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Milwaukee Criminal Defense Law Blog

Follow the evidence when evaluating sex offender registries

To many, sex offender registries seem like a good way to prevent people from committing repeat sex offenses, thereby keeping the public safer.

Many believe that people who have committed sex offenses in the past are much more likely to commit them in the future. However punitive and life-altering it may be to be placed on a sex offender registry, they say, registries are the best way to keep the public safe from sex offenses. Over time, the theory goes, sex offenses should go down overall as more and more offenders are placed on the registry.

Many cops believe they can use this tool to test people for lying

Scientifically, it's a pipe dream. It would be convenient if we could train law enforcement officers on how to tell if people are lying, but so far there is no way to do so. That doesn't stop people from trying, though.

We've discussed lie detector tests before. In theory, polygraphs measure changes in breathing, blood pressure and skin conductivity, tracking allegedly tell-tale signs of lying. In reality, polygraphs may be no more accurate than chance, especially depending on the operator. Worse, they are prone to false positives, making it seem that people are lying when they are not.

Is collecting DNA evidence that easy?

Recently, a New Mexico newspaper and the Associated Press covered what sounded like a light-hearted story. Apparently, someone attempted an armed robbery a Pizza Hut store in Las Cruces.

The police reviewed surveillance tapes but were apparently unable to identify the suspect. Then, they noticed that the suspect "face-planted" into a locked exit door before pivoting and using another door. 

Illinois moves to expunge low-level marijuana convictions

"We are ending the 50-year-long war on cannabis," said Illinois Governor JB Pritzker said in a statement recently. The state has just legalized the possession of marijuana for personal recreational use. Medical marijuana is also legal in Illinois.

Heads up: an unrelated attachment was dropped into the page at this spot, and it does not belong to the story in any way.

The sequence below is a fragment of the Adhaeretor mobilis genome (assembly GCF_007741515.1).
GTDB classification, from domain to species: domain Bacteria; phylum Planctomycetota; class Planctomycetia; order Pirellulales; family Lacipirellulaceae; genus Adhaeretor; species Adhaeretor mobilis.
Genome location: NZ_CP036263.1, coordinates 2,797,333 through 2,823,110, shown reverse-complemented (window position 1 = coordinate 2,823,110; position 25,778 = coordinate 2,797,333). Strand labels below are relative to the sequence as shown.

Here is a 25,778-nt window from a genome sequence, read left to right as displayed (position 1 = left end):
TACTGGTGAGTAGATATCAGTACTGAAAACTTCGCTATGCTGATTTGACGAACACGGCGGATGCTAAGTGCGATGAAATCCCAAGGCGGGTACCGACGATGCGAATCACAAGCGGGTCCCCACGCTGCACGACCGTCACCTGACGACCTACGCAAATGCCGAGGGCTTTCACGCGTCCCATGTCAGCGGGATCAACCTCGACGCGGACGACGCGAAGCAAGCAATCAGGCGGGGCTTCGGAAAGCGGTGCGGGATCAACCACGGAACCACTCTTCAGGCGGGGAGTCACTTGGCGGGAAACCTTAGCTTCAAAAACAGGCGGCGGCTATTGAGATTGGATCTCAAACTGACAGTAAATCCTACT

Expungement of low-level, nonviolent marijuana offenses is a key provision in the law, according to state officials. This is meant to repair some of the damage the War on Drugs has done to individuals and communities, particularly minorities.

Don't put your faith in fingerprint matching 'experts'

It may be true that no two sets of fingerprints are alike, although there is no actual study showing that. Even if it is true, however, the process of matching fingerprints found at crime scenes to prints from other sources is messy. Most often, crime scene prints are partial or smudged, and there are plenty of prints that are thought common enough to match these.

In 2004, an Oregon lawyer, Brandon Mayfield, was falsely implicated in a Madrid train bombing. This was based on a faulty fingerprint analysis performed by the FBI. The lawyer's fingerprints were found to be a "close non-match" in a search aided by the Automated Fingerprint Identification System, the FBI's fingerprint database.

Race gap in prisons is narrowing, but it's still too wide

The nonpartisan Council on Criminal Justice recently released a report on the race gap in American prisons. The race gap is the degree to which minorities are incarcerated at a rate beyond their proportion in society. For example, even though there is no evidence that African-Americans are more prone to drug crimes than whites, in 2000 they were 15 times as likely to be convicted of state-level drug crimes.